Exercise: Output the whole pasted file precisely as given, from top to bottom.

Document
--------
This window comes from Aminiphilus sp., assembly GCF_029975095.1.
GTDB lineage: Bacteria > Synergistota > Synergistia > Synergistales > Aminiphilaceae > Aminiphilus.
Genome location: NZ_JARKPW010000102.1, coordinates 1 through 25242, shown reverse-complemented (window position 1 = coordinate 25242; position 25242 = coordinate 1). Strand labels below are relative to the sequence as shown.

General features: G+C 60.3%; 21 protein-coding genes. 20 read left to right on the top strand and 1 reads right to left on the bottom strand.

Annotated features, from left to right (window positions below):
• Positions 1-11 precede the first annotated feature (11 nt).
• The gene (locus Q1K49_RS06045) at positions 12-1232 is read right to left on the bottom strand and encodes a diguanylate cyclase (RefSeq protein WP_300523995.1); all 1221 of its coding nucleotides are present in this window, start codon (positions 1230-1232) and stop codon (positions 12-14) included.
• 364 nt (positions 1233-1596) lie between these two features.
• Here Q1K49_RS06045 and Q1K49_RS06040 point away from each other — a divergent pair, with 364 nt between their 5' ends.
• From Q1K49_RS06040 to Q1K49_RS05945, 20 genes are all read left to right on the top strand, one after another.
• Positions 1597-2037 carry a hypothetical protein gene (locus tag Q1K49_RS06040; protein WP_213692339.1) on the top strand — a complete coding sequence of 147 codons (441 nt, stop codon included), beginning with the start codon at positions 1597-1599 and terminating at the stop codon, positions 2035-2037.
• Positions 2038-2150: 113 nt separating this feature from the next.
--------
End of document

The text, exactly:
This window comes from Aminiphilus sp., assembly GCF_029975095.1.
GTDB lineage: Bacteria > Synergistota > Synergistia > Synergistales > Aminiphilaceae > Aminiphilus.
Genome location: NZ_JARKPW010000102.1, coordinates 1 through 25242, shown reverse-complemented (window position 1 = coordinate 25242; position 25242 = coordinate 1). Strand labels below are relative to the sequence as shown.

General features: G+C 60.3%; 21 protein-coding genes. 20 read left to right on the top strand and 1 reads right to left on the bottom strand.

Annotated features, from left to right (window positions below):
• Positions 1-11 precede the first annotated feature (11 nt).
• The gene (locus Q1K49_RS06045) at positions 12-1232 is read right to left on the bottom strand and encodes a diguanylate cyclase (RefSeq protein WP_300523995.1); all 1221 of its coding nucleotides are present in this window, start codon (positions 1230-1232) and stop codon (positions 12-14) included.
• 364 nt (positions 1233-1596) lie between these two features.
• Here Q1K49_RS06045 and Q1K49_RS06040 point away from each other — a divergent pair, with 364 nt between their 5' ends.
• From Q1K49_RS06040 to Q1K49_RS05945, 20 genes are all read left to right on the top strand, one after another.
• Positions 1597-2037 carry a hypothetical protein gene (locus tag Q1K49_RS06040; protein WP_213692339.1) on the top strand — a complete coding sequence of 147 codons (441 nt, stop codon included), beginning with the start codon at positions 1597-1599 and terminating at the stop codon, positions 2035-2037.
• Positions 2038-2150: 113 nt separating this feature from the next.